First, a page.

Air Algerie Cargo commenced operations as a standalone unit of Air Algerie on 15 November, with a flight between Algiers (ALG), and Lyon Saint-Exupéry (LYS) in France. Although the carrier has some interesting fleet options, Air Algerie is purportedly using its Lockheed Hercules.
In May of this year Air Algerie outlined plans to launch a separate standalone cargo unit when it took delivery of its first 737-700C (61340). It has since taken delivery of a second -700C (61341). Although the quick-change-configured (QC) aircraft can be used in either passenger or freighter operations, it appears that both aircraft have been flying primarily in passenger configuration. This could soon change as local media cite plans to utilize the -700Cs for scheduled freighter service on a weekly flight between Algiers and Dakar (DKR). Additional destinations within Africa are also being planned.
As if the 737-700C was not a unique enough fleet choice, (only three other units were produced for non-military customers) Air Algerie could also become one of the world’s first operators of the 737-800BCF. During this year’s Farnborough Airshow, Boeing revealed Air Algerie’s order for two 800BCFs, indicating Air Algerie’s intent to convert two units into full-freighter configuration. With twenty-two 737-800s in its fleet, Algeria’s national carrier already has feedstock secured.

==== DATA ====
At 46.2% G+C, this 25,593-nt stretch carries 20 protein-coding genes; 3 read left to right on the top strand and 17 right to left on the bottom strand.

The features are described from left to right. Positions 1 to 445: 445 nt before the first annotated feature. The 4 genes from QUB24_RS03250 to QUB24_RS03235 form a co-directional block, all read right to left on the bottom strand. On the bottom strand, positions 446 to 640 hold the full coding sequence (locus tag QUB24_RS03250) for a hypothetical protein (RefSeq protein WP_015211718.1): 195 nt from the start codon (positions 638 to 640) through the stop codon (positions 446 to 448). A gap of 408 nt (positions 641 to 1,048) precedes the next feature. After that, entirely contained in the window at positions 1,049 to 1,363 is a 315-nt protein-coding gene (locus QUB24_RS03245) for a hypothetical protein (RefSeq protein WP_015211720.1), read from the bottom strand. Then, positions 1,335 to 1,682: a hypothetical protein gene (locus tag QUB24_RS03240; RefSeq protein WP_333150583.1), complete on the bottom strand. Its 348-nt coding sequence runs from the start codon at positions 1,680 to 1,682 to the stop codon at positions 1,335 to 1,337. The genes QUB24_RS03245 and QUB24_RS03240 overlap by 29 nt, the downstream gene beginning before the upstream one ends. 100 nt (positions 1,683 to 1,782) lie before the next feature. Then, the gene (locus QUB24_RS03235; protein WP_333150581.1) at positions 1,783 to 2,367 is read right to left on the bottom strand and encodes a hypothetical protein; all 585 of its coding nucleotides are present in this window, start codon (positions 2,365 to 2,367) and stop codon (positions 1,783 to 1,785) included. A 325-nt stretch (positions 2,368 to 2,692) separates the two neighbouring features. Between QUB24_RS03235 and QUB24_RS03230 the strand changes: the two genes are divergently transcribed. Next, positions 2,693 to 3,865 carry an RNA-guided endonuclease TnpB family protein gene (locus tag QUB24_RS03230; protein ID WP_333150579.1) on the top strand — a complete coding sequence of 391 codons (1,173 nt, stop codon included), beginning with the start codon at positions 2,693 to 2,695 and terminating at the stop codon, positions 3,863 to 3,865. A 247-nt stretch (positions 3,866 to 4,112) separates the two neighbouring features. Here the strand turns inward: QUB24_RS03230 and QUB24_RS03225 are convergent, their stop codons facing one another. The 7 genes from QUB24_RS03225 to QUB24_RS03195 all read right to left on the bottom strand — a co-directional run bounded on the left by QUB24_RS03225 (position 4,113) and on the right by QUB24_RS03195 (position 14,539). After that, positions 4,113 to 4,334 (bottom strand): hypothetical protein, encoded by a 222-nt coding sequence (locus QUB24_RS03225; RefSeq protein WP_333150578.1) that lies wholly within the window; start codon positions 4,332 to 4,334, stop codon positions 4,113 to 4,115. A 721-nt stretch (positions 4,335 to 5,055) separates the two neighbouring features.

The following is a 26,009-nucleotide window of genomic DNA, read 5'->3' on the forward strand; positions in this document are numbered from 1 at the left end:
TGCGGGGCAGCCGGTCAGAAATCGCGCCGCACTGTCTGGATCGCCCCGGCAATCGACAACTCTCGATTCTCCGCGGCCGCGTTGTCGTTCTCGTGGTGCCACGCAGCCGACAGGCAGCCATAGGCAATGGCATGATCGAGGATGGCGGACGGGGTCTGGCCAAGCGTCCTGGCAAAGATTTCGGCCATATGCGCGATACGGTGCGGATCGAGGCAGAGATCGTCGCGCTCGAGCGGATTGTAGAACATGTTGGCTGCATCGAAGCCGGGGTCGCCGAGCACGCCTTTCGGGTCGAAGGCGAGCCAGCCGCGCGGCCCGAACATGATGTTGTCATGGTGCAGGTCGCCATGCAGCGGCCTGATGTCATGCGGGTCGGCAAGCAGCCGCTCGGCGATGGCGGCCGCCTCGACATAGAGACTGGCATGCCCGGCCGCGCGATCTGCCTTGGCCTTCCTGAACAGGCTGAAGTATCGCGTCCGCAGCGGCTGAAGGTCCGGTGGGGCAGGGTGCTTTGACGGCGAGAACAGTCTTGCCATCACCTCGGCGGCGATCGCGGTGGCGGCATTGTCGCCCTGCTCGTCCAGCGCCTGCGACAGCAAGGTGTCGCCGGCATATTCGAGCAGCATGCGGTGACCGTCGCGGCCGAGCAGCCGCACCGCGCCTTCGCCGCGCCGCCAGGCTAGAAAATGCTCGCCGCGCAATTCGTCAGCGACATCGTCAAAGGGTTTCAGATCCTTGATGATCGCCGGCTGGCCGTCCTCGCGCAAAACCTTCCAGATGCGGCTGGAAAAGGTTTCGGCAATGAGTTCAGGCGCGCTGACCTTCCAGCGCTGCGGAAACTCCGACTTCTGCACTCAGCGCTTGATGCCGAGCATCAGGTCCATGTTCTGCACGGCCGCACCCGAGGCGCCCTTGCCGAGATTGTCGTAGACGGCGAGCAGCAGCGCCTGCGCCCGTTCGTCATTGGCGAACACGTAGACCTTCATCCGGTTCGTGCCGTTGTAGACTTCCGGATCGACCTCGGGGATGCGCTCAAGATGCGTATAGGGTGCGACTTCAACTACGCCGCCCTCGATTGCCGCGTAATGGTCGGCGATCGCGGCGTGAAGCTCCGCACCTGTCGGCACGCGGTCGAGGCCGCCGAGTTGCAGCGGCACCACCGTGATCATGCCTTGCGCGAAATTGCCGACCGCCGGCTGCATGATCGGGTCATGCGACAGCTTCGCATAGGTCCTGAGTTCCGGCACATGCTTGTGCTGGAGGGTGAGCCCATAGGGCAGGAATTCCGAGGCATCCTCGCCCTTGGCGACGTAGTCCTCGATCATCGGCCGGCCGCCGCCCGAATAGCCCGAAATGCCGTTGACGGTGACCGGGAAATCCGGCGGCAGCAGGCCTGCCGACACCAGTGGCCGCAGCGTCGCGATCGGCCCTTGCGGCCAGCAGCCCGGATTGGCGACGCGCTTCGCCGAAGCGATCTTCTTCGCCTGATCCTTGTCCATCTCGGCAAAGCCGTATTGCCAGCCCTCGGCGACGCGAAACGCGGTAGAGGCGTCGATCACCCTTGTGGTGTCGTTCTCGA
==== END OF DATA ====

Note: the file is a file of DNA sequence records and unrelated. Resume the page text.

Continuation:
This year Cargo Facts has been monitoring a flurry of start-up activity in the Maghreb as carriers based in Algeria, Tunisia and Libya have all outlined plans to expand or launch freighter operations. Tunisian start-up Express Air Cargo secured its AOC last month, and is expected to commence flights to Western Europe soon, with its pair of 737-300Fs. Libya’s Afriqiyah Airways is also mulling the expansion of its cargo unit which is currently limited to a chartered A300F charted from Turkey-based MGN Airlines.
For the first ten months of 2016, freight-tonne-kilometers flown by Africa-based carriers are still flat with 2015, according to IATA’s most recent market analysis. As additional capacity is added by these new startups, the expectation is that this should begin to change. Could 2017 be the year Africa’s airfreight market takes off?